M(x, y) is a number between the geometric and arithmetic mean of x and y; in particular it is between x and y. If r > 0, then M(rx, ry) = r M(x, y).
The following example code in the Scheme programming language computes the arithmetic-geometric mean of two positive real numbers:
(define agmean(lambda (a b epsilon) (letrec ((ratio-diff ; determine whether two numbers(lambda (a b) ; are already very close together (abs (/ (- a b) b)))) (loop ; actually do the computation (lambda (a b) ;; if they're already really close together, ;; just return the arithmetic mean (if (< (ratio-diff a b) epsilon) (/ (+ a b) 2) ;; otherwise, do another step (loop (sqrt (* a b)) (/ (+ a b) 2))))));; error checking (if (or (not (real? a))(not (real? b)) (<= a 0) (<= b 0)) (error 'agmean "~s and ~s must both be positive real numbers" a b) (loop a b)))))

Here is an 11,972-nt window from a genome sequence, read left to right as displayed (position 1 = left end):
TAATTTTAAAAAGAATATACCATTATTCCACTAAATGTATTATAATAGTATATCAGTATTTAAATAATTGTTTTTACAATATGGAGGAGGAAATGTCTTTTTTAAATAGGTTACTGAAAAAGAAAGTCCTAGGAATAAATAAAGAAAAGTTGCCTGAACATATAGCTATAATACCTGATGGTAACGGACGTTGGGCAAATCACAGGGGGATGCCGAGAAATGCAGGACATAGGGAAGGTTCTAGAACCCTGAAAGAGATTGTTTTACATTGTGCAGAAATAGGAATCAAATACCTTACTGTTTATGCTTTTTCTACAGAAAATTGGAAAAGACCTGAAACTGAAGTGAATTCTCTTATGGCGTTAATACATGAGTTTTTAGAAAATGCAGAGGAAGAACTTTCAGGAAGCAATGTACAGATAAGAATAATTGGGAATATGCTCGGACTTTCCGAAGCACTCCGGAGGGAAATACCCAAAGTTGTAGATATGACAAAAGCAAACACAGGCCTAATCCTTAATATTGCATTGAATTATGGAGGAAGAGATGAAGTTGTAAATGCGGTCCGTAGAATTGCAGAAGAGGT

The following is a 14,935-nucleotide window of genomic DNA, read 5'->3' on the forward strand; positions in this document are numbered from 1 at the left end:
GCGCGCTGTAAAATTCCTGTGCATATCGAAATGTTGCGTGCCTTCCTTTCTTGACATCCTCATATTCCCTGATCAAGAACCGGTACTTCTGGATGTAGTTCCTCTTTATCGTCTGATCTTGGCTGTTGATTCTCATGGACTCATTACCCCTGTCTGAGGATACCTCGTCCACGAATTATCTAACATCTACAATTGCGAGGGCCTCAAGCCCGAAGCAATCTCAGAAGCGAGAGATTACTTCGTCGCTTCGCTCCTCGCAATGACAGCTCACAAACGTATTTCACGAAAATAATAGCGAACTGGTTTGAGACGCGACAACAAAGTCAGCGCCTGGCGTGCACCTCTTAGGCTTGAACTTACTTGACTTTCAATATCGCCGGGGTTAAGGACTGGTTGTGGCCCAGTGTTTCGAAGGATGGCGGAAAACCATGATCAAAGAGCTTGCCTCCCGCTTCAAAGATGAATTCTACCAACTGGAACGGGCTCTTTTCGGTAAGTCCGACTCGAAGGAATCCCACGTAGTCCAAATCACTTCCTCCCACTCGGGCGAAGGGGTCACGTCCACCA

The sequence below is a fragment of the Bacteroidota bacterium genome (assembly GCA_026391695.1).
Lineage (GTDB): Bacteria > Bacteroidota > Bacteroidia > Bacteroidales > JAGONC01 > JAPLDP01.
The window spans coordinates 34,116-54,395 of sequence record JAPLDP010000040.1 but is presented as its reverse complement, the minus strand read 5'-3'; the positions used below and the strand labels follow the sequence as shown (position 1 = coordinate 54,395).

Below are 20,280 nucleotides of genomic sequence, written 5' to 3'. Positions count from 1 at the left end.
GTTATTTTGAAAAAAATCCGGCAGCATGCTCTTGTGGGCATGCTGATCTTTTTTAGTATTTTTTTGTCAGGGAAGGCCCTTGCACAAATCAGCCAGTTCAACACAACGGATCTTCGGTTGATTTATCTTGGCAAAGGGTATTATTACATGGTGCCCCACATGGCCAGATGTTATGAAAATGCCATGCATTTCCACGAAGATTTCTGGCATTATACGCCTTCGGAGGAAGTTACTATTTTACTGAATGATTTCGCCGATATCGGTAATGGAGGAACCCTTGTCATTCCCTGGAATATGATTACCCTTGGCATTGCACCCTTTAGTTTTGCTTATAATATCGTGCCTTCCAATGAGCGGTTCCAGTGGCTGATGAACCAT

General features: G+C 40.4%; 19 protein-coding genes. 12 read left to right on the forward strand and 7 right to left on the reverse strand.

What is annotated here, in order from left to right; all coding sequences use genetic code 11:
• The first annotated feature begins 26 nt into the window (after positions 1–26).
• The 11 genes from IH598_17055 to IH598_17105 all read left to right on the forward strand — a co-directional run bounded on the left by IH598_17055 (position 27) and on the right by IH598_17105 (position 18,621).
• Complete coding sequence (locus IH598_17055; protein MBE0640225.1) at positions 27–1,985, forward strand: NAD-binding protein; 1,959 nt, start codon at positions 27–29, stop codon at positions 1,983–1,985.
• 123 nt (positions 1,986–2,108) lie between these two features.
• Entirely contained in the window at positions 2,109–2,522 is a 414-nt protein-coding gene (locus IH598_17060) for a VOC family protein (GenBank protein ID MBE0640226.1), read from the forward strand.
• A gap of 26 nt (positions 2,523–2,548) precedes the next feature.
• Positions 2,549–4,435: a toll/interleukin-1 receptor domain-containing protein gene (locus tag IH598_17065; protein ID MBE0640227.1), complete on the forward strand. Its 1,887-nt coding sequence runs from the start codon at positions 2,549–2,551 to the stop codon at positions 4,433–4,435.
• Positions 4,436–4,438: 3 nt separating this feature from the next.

One can show that
The geometric harmonic mean can be calculated by an analogous method, using sequences of geometric and harmonic means. The arithmetic harmonic mean is none other than the geometric mean.
See also: generalized mean